|By Yeshim Deniz||
|January 25, 2010 05:00 PM EST||
(April 14, 2009) - I just reported Apples' 3rd quarter results here. I don't know how many of you remember this. I was a freshman in college and my favorite PC database package was Paradox. Paradox was created by a small company called Ansa Software.
Do you guys also remember the Frenchman Philip Kahn, the charismatic founder and CEO of Borland? There were always weird stories about Kahn, that he would hire people like the young man who pumped gas into his car at a gas station, or that he had board meetings on his sailboat, or that he forgot to file his permanent residence application and almost got deported, remember he was a Frenchman living in Silicon Valley.
Wikipedia's entry about Paradox says, "Paradox for DOS was a relational database management system originally written by Richard Schwartz and Robert Shostak, and released by their company Ansa Software in 1985. In September 1987, Borland purchased Ansa Software, including their Paradox/DOS 2.0 software. Notable classic versions were 3.5 and 4.5. Versions up to 3.5 were evolutions from 1.0. Version 4.0 and 4.5 were retooled in the Borland C++ windowing toolkit and used a different extended memory access scheme."
Well anyway, Borland's biggest competitor for its Paradox database was of course the market leader dBase IV. Kahn acquired dBase in 1991 and killed it. No more competition for Paradox :- )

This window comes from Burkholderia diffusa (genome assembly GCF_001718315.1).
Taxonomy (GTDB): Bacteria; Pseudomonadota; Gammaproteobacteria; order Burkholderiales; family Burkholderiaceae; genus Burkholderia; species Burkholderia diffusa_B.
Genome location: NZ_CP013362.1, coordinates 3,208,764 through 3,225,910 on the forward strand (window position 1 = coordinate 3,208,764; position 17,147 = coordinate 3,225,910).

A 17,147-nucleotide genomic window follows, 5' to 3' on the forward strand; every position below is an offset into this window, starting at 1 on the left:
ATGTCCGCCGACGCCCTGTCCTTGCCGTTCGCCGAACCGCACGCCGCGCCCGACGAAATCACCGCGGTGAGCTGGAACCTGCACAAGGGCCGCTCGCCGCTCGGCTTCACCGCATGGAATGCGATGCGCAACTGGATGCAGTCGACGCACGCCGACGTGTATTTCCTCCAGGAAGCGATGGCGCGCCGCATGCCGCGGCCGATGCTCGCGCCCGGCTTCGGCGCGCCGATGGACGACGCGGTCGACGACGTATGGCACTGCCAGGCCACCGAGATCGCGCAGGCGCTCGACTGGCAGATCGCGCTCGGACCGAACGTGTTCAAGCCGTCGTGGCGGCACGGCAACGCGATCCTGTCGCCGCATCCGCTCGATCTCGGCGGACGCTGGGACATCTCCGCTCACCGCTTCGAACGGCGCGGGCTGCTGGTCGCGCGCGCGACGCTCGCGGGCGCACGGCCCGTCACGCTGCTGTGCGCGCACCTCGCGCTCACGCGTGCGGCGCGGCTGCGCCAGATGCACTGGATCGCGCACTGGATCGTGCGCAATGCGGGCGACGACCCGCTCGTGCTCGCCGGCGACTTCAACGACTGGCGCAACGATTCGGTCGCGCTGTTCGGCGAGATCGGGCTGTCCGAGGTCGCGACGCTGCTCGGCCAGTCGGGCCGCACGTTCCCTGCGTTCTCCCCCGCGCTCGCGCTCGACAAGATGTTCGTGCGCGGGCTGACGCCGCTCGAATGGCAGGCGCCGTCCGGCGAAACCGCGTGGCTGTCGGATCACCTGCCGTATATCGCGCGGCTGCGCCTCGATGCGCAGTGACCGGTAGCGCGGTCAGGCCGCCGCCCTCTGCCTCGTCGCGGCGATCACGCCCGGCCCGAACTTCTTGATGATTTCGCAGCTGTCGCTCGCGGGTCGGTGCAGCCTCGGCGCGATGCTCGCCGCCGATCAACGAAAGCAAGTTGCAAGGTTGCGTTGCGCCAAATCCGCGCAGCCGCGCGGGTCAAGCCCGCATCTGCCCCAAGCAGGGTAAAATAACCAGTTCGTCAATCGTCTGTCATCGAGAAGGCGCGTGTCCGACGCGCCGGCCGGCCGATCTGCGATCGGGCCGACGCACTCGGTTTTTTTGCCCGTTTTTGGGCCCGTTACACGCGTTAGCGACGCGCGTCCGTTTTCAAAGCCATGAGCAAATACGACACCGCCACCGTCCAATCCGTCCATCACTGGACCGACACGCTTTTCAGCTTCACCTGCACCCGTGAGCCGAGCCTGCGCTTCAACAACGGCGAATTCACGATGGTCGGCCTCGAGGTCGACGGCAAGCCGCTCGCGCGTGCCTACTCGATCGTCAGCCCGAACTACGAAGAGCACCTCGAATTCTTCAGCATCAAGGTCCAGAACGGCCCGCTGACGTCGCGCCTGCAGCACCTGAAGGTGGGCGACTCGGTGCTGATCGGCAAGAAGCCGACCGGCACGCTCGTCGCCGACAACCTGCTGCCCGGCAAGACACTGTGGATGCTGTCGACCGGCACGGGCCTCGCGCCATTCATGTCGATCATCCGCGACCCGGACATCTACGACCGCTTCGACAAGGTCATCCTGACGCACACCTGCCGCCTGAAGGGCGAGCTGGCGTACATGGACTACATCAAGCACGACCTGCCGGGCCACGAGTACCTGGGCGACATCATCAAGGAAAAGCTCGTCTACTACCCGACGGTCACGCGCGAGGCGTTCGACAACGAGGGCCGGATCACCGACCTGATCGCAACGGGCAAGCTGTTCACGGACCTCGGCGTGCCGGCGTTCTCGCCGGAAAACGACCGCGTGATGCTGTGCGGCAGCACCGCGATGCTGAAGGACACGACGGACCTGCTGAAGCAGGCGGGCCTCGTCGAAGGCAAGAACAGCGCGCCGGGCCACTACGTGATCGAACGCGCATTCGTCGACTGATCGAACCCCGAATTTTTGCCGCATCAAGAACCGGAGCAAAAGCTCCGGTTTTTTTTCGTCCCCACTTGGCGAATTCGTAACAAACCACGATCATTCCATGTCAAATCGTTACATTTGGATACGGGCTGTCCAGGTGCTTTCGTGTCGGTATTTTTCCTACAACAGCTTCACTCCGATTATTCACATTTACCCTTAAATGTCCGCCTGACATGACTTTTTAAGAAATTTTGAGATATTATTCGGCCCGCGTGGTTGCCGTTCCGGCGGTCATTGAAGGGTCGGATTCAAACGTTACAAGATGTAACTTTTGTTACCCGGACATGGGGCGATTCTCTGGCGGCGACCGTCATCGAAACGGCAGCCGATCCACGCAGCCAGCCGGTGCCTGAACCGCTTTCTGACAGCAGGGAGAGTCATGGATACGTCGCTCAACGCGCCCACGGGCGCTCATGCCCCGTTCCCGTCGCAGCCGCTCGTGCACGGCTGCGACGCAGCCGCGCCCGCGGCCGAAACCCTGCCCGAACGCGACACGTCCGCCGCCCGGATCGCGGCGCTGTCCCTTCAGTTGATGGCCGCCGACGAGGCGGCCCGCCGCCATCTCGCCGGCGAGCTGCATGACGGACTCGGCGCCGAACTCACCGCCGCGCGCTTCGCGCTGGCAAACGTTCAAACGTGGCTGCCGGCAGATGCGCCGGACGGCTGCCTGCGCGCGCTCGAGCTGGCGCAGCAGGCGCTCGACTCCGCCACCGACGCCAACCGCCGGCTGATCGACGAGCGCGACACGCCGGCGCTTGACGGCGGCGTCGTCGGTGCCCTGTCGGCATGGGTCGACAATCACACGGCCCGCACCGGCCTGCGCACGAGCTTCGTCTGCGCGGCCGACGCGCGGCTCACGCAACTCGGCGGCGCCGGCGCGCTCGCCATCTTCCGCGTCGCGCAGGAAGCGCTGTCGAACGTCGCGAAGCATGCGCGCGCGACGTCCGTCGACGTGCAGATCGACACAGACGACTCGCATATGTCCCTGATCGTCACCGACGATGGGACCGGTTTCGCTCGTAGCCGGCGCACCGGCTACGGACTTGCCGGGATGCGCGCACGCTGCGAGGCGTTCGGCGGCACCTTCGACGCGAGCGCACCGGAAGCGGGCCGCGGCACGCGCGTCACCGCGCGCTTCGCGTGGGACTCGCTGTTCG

So when Apple-acquisition-of-Adobe rumors surface now and then, people tend to sit back and say, "What would Apple do with all that Windows software Adobe has in its portfolio?"
The Philip Kahn answer is real easy, "Kill the Windows products!"
This can also solve the problem of what Apple should do with the hooligans in Adobe's user community. The ones Adobe inherited through its Macromedia and Allaire acquisitions. :- )
Subject: Adobe Apple <<-- you missed the main points
Sent: Jul 23, 2009 6:54 PM
Apple/Jobs was a seed investor in Adobe, but Apple wasn't happy about Adobe's proprietary Type 1 fonts so partnered with Microsoft to release TrueType and Adobe responded by opening the spec for the Type 1 fonts (Fall 1989). Apple also sold all of its Adobe stock.
Adobe's software is too bloated and expensive right now.
What you are suggesting is what Apple already did with music software, but this time they might get into trouble with anti-trust regulations.
|bsperling 06/15/09 07:05:33 PM EDT|
Paradox was the bomb. It was a fast, robust, easy to use, powerful database that rocked as a DOS app.
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